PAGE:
DEMO Glossary


This is a short DEMO glossary also showing the auto-linking capability for the lessons.

Browse the glossary using this index

Special | A | B | C | D | E | F | G | H | I | J | K | L | M | N | O | P | Q | R | S | T | U | V | W | X | Y | Z | ALL

A

AGL


AGL

Above Ground Level or height. This is the actual height between the aircraft and the ground.


Entry link: AGL

AP


AP

Abbreviation for AutoPilot.


Entry link: AP

C

C.G.


C.G.

Center of Gravity

The center of gravity is a geometrical position around which mass the mass of the object is evenly distributed.


Example 1.

C.G. example 1

Example 2.

C.G. example 2
Entry link: C.G.

CAUTION!


CAUTION!

Disregarding the following instructions leads to serious deterioration of flight safety.


Entry link: CAUTION!

CHT


Cylinder Head Temperature

Cylinder Head Temperature is measured by a temperature sensor in the cylinder head. It is an extremely important data, since it can prevent thermal damage to the cylinder (overcooling or overheating).


Entry link: CHT

D

DA


DA

Density Altitude is the altitude relative to the standard atmosphere conditions at which the air density would be equal to the indicated air density at the place of observation. In other words, density altitude is air density given as a height above mean sea level


Entry link: DA

E

EGT


EGT

Exhaust Gas Temperature is the temperature of the exhaust leaving the engine. It is a direct indication of the combustion in the cylinders. The temperature probe for the EGT is located in the exhaust system very near the exhaust valve.


Entry link: EGT

EMS


EMS

Engine Monitoring System

A portion of the Skyview with the engine data (temperatures, pressures and fuel) displayed.


Entry link: EMS

G

G


G

Factor of gravity. It is used to express the apparent increase of mass due to inertia. While the actual mass of an object remains the same, during manouvering this object is apparently heavier. The G factor quantifies how much heavier.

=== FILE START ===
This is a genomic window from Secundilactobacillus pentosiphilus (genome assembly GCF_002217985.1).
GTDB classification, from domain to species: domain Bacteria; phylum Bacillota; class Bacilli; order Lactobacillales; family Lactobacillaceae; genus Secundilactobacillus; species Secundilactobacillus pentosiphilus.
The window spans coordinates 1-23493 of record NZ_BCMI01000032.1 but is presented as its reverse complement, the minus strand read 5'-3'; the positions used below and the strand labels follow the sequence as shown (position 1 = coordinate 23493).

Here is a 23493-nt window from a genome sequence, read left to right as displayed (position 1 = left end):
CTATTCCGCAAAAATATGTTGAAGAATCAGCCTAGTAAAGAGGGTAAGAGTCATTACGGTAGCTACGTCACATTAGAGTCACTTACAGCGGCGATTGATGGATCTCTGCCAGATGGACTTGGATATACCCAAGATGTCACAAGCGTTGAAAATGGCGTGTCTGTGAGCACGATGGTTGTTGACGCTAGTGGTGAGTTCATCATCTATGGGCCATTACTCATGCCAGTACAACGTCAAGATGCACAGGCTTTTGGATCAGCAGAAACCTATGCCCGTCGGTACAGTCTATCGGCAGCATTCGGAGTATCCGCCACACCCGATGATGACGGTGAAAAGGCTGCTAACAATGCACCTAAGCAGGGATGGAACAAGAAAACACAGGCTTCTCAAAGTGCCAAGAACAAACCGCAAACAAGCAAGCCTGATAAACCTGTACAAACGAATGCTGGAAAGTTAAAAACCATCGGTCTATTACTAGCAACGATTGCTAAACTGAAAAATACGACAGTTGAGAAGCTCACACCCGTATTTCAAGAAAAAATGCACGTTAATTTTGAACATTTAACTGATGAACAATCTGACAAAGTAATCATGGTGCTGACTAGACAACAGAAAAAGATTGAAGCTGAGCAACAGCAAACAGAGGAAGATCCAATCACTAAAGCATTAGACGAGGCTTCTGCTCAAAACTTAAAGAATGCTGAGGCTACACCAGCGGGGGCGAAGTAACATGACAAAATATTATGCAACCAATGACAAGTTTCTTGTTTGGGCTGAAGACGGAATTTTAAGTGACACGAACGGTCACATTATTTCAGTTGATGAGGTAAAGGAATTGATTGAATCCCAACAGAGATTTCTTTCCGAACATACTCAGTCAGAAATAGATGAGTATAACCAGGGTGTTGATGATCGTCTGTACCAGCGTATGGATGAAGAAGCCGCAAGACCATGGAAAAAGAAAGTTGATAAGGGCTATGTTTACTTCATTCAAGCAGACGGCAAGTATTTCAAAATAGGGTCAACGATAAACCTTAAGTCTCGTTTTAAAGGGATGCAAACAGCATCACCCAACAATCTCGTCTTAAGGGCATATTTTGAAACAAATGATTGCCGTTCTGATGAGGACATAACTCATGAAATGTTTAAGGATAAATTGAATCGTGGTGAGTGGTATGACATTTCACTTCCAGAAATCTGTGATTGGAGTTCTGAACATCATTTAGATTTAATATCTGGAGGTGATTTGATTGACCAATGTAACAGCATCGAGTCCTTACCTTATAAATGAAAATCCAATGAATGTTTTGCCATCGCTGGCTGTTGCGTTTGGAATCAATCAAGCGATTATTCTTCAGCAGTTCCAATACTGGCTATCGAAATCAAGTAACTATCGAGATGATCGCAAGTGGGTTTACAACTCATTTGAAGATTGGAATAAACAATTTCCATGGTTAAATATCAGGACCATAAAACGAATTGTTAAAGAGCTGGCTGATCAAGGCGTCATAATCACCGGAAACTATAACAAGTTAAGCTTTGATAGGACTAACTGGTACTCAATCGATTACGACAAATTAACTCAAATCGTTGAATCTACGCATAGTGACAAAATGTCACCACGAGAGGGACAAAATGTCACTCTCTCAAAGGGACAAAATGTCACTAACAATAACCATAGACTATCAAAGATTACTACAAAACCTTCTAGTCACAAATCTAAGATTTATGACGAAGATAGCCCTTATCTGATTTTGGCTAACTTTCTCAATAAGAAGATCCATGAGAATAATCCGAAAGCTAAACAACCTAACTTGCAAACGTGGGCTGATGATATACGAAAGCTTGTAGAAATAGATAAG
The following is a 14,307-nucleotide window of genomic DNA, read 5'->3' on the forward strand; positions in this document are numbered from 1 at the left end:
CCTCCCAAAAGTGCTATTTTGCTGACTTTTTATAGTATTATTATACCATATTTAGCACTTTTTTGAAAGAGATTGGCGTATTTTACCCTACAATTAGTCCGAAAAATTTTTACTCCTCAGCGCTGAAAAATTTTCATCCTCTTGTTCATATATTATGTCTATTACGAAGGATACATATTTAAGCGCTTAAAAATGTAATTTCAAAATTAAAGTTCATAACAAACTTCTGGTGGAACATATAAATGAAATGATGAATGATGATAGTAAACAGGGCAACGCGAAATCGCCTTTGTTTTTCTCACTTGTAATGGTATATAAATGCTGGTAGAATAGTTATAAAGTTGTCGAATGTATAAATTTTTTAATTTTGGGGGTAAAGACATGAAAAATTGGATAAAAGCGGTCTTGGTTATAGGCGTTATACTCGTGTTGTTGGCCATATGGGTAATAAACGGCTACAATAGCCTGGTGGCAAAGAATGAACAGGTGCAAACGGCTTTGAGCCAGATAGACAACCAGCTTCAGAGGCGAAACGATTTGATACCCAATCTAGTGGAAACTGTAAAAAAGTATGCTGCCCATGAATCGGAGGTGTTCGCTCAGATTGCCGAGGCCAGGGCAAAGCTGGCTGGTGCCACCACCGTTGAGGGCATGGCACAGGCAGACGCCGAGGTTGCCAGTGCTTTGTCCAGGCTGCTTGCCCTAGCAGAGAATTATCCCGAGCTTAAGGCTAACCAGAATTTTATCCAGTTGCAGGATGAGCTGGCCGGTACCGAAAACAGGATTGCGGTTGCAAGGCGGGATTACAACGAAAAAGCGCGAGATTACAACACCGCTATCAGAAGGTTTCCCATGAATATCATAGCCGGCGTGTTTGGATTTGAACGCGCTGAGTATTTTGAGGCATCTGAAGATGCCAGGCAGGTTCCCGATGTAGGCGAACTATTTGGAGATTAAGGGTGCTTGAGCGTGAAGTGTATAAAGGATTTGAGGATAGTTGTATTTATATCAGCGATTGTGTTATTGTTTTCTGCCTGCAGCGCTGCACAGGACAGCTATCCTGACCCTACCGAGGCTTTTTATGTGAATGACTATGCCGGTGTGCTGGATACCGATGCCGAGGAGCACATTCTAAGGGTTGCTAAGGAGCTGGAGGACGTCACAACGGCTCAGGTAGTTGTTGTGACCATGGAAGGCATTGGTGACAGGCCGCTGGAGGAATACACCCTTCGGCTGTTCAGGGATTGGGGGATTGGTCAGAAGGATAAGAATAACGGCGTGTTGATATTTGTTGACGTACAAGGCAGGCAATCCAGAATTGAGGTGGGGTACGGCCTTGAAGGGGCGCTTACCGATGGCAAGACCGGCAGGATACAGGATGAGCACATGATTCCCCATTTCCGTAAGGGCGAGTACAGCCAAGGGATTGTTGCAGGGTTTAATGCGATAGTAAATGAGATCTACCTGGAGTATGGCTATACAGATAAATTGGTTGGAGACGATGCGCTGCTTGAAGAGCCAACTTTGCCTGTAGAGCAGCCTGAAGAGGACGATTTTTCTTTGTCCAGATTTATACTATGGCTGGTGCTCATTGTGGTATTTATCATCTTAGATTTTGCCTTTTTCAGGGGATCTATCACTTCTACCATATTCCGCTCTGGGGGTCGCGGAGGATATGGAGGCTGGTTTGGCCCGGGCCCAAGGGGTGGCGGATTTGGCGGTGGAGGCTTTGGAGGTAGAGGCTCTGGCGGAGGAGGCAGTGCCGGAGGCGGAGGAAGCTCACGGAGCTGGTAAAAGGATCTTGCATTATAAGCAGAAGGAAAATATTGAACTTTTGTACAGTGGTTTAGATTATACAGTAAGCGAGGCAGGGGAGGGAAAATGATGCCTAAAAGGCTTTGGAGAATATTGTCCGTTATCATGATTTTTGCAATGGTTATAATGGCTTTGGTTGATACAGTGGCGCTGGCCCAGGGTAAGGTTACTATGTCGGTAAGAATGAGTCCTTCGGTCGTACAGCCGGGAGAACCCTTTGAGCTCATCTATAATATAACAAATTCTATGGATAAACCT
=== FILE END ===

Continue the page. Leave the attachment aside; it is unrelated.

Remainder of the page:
Example:

A mass of a pilot is 80 kg. When manouvering at 3G, the pilot mass is still 80 kg, but the apparent mass that the seat has to carry is 3 (G) X 80 kg = 240 kg.


Entry link: G

GRS


GRS

Galaxy Rescue System is a whole-aircraft-parachute that is deployed in an emergency by pulling an activation handle in the cockpit.


Entry link: GRS

GS


GS

Ground Speed is the velocity with which the aircraft passes over the terrain. It is normally measured by GPS


Entry link: GS

I

IAS


IAS

Indiciated AirSpeed

The airspeed shown on the instrument(s). It is an almost direct representation of dynamic pressure exerted on the aircraft.


Entry link: IAS

M

MAP


MAP

MAnifold Pressure is pressure in the intake manifold before the intake valve. It is a measure of how much the throttle is opened.

It is almost always measured in inches or mercury (in.Hg)

Combined with the RPM it provides the power setting information for a piston engine.


Entry link: MAP

MTOM


MTOM

Maximum Take-Off Mass

The maximum takeoff mass also known as maximum takeoff weight (MTOW) of an aircraft is the maximum mass at which the pilot of the aircraft is allowed to attempt to take off, due to structural or other limits.

This mass is absolute and does not vary with atmospheric conditions, flap settings or anything else.


Entry link: MTOM

O

OAT


OAT

Outside Air Temperature

Temperature of the outside air measured by a probe on the aircraft.


Entry link: OAT

P

PFD


PFD

Primary Flight Display

A portion of the Skyview with the basic flying instruments (airspeed, altitude, pitch, roll, sideslip, heading etc.) displayed.


Entry link: PFD

R

RPM


RPM

Revolutions Per Minute is the measure of rotation speed.

If an object is turning with 2500 RPM it means it makes 2500 full rotations in one minute.


Entry link: RPM

T

TAS


TAS

True Air Speed of an aircraft is the speed of the aircraft relative to the airmass in which it is flying.


Entry link: TAS

V

Venturi


The Venturi effect is a reduction of pressure in a fluid (gas or liquid) that results when this fluid flows through a reduced cross section.

The most typical examples of the Venturi effect in aviation are the carburators and older types of airspeed measuring devices (called Venturi tubes...).


Entry link: Venturi

W

WARNING!


WARNING!

Disregarding the following instructions leads to severe deterioration of flight safety and hazardous situations, including such resulting in injury and loss of life. 


Entry link: WARNING!